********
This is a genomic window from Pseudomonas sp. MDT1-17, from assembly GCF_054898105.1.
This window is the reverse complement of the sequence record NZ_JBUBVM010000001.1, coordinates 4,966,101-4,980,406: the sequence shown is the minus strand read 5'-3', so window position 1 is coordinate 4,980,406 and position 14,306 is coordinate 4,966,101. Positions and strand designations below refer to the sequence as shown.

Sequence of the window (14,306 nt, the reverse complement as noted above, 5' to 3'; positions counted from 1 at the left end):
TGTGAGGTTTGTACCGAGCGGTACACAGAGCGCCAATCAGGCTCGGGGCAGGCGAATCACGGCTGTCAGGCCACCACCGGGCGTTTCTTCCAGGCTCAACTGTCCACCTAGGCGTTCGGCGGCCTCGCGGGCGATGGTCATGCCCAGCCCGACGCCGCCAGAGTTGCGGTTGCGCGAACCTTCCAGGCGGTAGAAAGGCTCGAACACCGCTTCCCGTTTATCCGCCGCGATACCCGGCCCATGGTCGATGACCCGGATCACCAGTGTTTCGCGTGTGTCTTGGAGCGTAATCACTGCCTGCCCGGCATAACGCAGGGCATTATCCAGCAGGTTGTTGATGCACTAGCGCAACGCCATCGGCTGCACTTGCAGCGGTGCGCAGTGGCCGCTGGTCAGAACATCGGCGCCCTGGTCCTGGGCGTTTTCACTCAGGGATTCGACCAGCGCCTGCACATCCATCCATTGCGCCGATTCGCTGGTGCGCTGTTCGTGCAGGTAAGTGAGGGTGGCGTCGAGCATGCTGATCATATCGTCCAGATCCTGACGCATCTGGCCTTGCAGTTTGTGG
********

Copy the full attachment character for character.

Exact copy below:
This is a genomic window from Pseudomonas sp. MDT1-17, from assembly GCF_054898105.1.
This window is the reverse complement of the sequence record NZ_JBUBVM010000001.1, coordinates 4,966,101-4,980,406: the sequence shown is the minus strand read 5'-3', so window position 1 is coordinate 4,980,406 and position 14,306 is coordinate 4,966,101. Positions and strand designations below refer to the sequence as shown.

Sequence of the window (14,306 nt, the reverse complement as noted above, 5' to 3'; positions counted from 1 at the left end):
TGTGAGGTTTGTACCGAGCGGTACACAGAGCGCCAATCAGGCTCGGGGCAGGCGAATCACGGCTGTCAGGCCACCACCGGGCGTTTCTTCCAGGCTCAACTGTCCACCTAGGCGTTCGGCGGCCTCGCGGGCGATGGTCATGCCCAGCCCGACGCCGCCAGAGTTGCGGTTGCGCGAACCTTCCAGGCGGTAGAAAGGCTCGAACACCGCTTCCCGTTTATCCGCCGCGATACCCGGCCCATGGTCGATGACCCGGATCACCAGTGTTTCGCGTGTGTCTTGGAGCGTAATCACTGCCTGCCCGGCATAACGCAGGGCATTATCCAGCAGGTTGTTGATGCACTAGCGCAACGCCATCGGCTGCACTTGCAGCGGTGCGCAGTGGCCGCTGGTCAGAACATCGGCGCCCTGGTCCTGGGCGTTTTCACTCAGGGATTCGACCAGCGCCTGCACATCCATCCATTGCGCCGATTCGCTGGTGCGCTGTTCGTGCAGGTAAGTGAGGGTGGCGTCGAGCATGCTGATCATATCGTCCAGATCCTGACGCATCTGGCCTTGCAGTTTGTGG